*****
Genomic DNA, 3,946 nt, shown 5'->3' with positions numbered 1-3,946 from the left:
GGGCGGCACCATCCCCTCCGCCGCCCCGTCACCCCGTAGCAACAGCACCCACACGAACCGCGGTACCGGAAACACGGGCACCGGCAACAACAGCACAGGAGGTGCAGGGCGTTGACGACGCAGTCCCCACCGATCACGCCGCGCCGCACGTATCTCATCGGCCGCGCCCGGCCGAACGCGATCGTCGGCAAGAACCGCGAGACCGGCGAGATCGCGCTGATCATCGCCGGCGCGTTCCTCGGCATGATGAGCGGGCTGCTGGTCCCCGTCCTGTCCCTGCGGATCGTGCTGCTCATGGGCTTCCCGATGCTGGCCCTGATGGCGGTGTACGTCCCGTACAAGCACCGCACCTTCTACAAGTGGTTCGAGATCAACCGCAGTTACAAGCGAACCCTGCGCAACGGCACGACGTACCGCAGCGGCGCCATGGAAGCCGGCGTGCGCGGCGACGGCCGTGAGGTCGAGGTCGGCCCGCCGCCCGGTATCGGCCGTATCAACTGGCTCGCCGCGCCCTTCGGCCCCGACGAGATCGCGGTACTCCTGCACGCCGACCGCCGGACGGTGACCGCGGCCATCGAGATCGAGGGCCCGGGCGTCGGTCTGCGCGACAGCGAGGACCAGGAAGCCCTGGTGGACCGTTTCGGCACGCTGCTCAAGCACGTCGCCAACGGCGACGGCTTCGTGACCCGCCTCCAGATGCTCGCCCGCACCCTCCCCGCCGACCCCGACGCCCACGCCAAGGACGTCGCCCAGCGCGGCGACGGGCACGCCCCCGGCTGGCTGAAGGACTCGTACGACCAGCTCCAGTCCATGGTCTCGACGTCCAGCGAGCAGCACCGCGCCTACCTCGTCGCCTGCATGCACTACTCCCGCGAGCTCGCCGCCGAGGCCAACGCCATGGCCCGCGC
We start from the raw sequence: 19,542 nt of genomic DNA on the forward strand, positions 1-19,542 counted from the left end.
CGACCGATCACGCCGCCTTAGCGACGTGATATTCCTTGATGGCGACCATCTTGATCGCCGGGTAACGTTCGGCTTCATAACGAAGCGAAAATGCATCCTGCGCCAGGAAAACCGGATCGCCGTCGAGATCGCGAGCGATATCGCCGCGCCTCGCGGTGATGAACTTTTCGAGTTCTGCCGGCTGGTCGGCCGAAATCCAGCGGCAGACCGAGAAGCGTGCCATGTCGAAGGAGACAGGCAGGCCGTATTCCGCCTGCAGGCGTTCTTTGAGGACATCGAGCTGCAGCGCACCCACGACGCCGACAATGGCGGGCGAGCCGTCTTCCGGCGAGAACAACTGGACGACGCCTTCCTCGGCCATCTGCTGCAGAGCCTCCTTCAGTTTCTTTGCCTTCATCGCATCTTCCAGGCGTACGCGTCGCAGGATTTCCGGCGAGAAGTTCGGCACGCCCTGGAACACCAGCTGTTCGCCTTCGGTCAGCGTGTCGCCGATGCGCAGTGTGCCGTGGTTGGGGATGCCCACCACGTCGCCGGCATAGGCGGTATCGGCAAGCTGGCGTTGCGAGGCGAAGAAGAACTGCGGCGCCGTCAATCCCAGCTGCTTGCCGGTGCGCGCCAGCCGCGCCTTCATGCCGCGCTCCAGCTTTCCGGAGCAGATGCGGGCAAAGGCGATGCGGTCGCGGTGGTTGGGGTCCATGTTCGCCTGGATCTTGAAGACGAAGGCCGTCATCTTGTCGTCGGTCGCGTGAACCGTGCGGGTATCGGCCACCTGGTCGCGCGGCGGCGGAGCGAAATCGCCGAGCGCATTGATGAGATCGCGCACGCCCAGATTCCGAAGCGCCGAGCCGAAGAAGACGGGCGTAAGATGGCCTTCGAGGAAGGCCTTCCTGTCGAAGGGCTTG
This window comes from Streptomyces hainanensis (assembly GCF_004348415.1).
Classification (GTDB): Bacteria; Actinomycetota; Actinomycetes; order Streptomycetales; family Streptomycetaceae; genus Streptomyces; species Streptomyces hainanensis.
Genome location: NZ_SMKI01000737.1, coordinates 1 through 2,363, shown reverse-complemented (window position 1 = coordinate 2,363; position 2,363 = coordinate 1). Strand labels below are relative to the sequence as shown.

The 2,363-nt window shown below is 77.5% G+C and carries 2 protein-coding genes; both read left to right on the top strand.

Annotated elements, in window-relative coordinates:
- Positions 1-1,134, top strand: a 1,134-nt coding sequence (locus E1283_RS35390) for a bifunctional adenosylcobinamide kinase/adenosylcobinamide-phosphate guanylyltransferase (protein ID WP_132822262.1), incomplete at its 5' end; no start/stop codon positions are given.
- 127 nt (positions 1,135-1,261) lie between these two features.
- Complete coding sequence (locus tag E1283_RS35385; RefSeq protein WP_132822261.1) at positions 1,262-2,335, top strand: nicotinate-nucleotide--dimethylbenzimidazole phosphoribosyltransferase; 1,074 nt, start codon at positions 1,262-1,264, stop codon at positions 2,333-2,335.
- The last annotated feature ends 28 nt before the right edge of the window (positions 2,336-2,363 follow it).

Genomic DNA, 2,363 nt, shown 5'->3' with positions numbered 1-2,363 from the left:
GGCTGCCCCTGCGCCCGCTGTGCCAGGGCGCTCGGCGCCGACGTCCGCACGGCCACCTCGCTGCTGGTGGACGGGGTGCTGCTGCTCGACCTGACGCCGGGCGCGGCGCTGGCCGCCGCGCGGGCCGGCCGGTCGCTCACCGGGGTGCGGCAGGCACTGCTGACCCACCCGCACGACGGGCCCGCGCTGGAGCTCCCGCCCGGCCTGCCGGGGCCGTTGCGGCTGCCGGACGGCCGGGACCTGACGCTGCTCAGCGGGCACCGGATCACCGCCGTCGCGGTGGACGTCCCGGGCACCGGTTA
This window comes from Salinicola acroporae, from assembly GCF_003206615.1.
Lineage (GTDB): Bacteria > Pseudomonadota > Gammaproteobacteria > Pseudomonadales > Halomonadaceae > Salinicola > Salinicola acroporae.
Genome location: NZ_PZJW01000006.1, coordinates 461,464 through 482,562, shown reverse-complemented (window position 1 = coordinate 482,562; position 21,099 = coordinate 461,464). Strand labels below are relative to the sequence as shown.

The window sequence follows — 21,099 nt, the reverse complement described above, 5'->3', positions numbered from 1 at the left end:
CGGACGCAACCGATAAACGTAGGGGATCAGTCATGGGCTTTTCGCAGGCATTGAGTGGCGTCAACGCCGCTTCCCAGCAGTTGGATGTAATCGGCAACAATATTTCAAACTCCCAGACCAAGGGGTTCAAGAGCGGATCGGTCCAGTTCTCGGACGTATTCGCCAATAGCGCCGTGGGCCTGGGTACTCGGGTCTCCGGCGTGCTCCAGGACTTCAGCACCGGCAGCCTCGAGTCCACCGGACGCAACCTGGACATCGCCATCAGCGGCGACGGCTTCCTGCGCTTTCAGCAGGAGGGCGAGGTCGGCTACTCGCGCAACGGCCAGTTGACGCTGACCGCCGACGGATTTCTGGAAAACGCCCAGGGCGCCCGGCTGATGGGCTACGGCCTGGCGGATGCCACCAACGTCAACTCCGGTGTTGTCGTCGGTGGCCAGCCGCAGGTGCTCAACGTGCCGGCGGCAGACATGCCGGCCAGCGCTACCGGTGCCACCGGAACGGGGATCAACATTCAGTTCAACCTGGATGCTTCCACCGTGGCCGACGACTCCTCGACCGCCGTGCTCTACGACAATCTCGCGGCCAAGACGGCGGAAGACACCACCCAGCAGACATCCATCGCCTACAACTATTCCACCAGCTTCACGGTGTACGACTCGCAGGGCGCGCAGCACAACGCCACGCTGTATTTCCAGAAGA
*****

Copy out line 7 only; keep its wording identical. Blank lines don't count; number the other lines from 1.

Genome location: NZ_SMKI01000737.1, coordinates 1 through 2,363, shown reverse-complemented (window position 1 = coordinate 2,363; position 2,363 = coordinate 1). Strand labels below are relative to the sequence as shown.